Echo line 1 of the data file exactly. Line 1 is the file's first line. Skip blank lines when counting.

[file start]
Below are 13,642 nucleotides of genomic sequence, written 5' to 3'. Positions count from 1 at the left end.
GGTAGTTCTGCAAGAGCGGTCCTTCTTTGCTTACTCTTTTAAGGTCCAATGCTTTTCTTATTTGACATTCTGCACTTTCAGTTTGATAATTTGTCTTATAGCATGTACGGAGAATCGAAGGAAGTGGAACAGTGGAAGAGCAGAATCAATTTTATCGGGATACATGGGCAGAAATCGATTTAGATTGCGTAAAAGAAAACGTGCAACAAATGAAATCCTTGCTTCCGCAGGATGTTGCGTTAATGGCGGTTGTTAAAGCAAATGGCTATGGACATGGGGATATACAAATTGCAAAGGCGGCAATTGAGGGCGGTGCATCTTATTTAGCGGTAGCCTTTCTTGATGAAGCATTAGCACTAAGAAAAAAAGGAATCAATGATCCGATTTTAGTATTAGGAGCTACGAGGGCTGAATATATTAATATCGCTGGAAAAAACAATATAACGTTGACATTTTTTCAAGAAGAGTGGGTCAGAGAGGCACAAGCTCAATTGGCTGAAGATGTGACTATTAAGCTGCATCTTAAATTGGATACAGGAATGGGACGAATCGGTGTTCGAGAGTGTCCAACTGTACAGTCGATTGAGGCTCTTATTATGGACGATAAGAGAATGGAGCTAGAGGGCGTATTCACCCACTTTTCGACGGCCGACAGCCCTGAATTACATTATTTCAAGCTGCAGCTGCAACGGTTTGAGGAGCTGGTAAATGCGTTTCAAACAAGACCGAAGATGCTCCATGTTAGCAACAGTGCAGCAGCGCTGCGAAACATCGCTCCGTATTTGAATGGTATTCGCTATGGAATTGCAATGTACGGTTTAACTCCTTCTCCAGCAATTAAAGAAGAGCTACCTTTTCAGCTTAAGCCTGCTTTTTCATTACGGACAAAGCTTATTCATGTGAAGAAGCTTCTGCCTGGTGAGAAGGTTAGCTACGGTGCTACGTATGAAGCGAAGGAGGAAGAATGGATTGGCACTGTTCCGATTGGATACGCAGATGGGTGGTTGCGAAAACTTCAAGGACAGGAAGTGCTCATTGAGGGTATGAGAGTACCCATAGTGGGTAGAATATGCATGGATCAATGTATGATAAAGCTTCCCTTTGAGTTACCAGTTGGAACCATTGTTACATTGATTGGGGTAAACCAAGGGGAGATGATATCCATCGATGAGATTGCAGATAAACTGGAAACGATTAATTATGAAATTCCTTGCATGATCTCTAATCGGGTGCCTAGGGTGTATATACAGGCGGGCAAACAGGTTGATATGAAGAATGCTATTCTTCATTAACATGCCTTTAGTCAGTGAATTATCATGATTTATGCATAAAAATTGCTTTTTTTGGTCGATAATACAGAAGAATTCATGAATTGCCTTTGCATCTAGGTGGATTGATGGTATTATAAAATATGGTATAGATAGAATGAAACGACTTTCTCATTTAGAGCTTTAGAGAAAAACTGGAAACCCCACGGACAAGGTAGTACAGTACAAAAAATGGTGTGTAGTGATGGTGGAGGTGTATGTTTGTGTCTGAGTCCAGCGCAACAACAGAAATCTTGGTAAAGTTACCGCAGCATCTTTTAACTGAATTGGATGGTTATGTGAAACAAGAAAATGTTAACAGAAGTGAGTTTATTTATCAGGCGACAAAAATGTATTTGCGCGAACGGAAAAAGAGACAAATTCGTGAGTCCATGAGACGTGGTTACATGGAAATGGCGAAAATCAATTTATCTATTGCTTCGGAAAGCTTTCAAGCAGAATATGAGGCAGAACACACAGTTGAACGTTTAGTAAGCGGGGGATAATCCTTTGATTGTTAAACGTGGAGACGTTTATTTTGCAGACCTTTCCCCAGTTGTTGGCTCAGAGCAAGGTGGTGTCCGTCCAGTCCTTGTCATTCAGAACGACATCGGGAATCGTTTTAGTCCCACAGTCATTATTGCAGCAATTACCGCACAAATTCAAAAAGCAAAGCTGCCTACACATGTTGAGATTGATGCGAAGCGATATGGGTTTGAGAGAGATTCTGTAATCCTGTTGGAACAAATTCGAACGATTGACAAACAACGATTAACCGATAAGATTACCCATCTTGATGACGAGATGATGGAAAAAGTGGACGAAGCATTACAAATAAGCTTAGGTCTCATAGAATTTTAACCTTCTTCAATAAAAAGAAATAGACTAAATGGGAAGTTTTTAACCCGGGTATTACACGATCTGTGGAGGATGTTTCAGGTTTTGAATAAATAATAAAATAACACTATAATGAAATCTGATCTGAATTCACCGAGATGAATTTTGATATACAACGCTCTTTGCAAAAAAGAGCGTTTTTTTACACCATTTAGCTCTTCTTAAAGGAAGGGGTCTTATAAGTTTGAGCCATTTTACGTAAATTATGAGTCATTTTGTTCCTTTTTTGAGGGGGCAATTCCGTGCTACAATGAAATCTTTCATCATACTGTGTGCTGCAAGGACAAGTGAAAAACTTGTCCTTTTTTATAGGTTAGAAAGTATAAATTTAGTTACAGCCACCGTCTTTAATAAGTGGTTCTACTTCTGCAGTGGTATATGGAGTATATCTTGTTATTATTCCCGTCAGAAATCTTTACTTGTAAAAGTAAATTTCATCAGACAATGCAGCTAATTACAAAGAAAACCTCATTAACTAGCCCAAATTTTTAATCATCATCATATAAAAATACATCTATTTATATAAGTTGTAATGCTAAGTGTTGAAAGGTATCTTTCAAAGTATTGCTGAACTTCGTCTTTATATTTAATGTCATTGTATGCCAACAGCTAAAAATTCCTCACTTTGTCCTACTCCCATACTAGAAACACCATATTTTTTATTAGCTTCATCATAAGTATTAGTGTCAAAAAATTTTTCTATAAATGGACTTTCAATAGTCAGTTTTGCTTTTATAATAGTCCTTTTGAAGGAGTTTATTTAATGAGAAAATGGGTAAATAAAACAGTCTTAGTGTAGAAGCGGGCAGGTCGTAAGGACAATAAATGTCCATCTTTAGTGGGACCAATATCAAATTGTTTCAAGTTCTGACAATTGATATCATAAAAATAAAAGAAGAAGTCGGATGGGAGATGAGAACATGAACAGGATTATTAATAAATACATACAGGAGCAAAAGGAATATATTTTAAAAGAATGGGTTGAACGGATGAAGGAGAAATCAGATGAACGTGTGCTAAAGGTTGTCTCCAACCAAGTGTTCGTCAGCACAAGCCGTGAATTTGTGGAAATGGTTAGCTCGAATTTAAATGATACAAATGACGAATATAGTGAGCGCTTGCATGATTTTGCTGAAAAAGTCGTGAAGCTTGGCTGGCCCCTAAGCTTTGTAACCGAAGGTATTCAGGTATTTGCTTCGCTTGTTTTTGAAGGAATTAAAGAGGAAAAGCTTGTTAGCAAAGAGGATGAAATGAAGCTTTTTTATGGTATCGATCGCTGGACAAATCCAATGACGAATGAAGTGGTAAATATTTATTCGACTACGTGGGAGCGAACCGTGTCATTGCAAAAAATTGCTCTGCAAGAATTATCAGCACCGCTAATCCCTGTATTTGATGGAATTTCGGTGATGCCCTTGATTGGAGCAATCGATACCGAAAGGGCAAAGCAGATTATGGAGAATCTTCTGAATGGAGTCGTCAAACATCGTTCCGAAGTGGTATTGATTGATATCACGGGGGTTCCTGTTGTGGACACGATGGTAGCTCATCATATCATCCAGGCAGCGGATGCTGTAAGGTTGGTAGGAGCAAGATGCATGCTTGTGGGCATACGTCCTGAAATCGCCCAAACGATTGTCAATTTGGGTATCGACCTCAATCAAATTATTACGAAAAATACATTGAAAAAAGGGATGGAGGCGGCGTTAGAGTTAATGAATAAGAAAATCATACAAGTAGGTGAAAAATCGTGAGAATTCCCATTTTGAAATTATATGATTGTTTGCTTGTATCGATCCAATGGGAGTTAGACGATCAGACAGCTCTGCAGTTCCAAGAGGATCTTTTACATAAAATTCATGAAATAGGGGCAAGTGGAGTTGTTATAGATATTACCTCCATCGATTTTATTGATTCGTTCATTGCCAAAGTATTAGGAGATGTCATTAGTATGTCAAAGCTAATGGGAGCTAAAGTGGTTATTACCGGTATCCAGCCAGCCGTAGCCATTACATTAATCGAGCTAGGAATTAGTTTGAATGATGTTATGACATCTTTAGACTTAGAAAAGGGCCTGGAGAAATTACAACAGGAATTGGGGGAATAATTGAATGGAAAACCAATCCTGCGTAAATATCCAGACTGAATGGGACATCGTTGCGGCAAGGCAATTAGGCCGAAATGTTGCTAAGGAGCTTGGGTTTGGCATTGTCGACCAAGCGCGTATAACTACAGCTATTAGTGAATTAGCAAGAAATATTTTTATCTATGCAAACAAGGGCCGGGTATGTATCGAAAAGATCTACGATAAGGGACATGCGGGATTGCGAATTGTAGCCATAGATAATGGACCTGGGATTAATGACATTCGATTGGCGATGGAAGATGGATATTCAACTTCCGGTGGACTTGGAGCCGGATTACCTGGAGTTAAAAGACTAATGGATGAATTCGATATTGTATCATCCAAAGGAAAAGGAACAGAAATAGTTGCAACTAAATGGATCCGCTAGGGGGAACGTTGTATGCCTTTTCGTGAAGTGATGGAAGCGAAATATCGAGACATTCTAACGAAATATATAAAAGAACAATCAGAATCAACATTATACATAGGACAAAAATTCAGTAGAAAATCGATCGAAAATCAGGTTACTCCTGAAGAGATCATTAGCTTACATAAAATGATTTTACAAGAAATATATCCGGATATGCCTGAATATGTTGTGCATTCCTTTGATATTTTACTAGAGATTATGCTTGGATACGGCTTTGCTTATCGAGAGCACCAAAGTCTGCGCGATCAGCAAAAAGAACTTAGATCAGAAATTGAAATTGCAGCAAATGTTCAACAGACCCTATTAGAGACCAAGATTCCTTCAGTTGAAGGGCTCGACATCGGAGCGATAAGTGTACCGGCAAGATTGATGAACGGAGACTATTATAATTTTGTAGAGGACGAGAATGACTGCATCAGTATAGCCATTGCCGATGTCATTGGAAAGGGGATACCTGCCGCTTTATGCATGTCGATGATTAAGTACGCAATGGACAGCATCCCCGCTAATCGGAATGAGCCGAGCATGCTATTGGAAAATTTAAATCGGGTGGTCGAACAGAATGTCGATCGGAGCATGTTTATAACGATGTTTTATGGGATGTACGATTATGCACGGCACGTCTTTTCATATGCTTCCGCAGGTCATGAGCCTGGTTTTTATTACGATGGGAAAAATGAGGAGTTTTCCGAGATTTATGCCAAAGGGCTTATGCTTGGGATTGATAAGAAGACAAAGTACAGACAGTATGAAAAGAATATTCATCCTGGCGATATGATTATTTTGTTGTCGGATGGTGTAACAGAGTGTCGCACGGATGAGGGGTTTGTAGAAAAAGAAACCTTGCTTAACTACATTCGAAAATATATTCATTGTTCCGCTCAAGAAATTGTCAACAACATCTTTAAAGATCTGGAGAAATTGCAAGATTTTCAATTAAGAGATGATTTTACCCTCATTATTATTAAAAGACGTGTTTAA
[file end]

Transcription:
Below are 13,642 nucleotides of genomic sequence, written 5' to 3'. Positions count from 1 at the left end.